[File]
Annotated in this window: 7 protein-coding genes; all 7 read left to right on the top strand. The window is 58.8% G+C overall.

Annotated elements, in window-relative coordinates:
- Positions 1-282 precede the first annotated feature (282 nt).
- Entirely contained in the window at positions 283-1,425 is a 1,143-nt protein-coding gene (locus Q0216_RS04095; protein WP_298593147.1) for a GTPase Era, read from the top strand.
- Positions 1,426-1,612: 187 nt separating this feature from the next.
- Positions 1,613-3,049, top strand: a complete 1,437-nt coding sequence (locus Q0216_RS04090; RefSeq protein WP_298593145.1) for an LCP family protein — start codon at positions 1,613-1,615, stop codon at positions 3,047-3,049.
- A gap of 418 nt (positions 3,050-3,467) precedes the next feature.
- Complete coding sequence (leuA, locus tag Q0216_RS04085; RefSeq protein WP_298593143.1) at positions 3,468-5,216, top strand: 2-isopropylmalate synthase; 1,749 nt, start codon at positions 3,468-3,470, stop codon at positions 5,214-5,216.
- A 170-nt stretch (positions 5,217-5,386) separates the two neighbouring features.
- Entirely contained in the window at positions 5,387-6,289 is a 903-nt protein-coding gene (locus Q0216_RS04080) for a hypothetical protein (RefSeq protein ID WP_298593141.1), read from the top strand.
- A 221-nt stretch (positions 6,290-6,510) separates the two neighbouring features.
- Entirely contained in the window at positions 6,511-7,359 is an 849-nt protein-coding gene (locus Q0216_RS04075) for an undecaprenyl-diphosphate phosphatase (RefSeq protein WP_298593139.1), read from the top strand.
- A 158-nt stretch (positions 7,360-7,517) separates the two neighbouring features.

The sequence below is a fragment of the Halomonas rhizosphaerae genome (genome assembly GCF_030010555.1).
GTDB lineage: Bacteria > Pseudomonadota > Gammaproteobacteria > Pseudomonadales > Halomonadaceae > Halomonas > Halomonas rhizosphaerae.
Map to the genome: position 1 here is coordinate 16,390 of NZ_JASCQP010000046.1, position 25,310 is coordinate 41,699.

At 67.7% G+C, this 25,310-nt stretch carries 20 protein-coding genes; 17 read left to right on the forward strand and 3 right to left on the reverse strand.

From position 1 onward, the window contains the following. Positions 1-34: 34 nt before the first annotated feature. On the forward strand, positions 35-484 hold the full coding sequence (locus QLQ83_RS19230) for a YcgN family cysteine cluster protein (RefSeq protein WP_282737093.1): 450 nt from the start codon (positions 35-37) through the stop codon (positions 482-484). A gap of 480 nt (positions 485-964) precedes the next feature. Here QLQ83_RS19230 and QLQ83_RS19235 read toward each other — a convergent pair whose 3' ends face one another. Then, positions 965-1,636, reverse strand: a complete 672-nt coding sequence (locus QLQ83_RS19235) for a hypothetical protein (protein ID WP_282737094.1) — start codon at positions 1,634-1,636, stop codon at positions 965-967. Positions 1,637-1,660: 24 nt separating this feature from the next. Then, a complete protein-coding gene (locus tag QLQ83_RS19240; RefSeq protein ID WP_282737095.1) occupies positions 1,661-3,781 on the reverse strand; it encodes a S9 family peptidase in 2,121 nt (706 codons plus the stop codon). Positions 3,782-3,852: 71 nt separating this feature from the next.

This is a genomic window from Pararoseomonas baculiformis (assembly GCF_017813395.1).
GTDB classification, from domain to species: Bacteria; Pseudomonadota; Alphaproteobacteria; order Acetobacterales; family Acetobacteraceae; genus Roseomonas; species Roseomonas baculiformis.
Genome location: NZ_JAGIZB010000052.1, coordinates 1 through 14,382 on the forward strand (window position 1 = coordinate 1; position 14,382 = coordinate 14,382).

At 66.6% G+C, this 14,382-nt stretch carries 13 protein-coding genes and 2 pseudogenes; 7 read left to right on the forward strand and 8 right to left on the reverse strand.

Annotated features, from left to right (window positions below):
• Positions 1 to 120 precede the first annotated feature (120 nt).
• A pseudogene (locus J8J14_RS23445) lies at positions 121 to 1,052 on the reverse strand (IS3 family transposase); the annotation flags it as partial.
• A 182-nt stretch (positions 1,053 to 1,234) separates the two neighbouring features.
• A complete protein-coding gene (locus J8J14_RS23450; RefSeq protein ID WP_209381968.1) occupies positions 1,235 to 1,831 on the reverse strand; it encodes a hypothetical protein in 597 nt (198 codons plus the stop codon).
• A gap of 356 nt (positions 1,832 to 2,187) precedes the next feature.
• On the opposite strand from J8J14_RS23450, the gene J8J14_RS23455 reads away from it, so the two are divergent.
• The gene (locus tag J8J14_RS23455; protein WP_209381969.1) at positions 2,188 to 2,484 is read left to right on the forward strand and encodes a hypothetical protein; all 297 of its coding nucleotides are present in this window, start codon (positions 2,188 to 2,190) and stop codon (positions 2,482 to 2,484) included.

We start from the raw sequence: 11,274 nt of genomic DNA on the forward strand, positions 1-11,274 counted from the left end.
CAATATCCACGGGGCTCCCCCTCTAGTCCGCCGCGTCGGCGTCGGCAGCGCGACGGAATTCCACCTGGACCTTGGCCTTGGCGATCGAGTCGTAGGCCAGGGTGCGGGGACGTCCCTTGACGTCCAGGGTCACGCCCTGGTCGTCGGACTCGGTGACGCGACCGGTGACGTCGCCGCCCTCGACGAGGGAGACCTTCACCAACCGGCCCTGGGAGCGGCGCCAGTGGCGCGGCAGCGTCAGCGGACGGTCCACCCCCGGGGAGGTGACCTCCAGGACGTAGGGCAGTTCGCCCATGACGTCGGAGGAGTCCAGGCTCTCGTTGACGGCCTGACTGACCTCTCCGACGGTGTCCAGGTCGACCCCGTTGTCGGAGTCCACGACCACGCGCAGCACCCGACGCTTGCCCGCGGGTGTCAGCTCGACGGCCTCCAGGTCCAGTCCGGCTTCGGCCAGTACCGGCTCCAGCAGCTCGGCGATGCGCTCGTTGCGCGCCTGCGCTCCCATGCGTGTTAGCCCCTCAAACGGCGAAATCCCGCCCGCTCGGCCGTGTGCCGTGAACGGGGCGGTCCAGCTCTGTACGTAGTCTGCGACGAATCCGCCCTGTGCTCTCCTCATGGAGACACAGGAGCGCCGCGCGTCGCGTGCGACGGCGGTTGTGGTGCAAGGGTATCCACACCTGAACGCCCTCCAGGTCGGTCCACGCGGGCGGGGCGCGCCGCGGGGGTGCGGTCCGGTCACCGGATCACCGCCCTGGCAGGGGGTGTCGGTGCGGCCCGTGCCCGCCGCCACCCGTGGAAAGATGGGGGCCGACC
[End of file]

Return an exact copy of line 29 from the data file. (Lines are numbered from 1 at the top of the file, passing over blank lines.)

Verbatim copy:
• On the opposite strand from J8J14_RS23450, the gene J8J14_RS23455 reads away from it, so the two are divergent.